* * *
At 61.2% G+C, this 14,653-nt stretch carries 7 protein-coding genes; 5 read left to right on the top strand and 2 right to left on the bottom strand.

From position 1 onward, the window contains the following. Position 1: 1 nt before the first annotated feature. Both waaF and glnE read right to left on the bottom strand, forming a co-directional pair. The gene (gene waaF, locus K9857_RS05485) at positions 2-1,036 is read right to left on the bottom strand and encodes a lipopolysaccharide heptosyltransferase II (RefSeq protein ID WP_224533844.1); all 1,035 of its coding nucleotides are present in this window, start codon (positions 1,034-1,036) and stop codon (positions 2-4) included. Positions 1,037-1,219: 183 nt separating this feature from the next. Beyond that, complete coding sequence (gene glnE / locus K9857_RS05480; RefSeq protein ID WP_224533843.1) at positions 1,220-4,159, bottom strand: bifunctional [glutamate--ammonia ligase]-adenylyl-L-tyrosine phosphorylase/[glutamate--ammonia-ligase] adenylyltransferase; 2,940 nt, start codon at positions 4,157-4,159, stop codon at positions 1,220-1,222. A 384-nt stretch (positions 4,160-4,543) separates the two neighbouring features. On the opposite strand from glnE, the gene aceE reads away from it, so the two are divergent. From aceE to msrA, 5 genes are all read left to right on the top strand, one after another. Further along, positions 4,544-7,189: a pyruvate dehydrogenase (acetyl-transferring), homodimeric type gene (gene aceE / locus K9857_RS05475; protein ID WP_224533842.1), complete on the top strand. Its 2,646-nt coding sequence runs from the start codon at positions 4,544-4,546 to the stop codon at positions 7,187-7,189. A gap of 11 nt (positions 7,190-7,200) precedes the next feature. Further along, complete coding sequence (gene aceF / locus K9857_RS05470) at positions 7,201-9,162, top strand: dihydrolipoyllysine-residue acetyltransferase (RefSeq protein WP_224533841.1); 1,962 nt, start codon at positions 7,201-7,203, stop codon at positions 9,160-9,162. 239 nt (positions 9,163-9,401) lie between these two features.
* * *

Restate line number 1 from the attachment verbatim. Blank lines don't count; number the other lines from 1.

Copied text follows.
At 61.2% G+C, this 14,653-nt stretch carries 7 protein-coding genes; 5 read left to right on the top strand and 2 right to left on the bottom strand.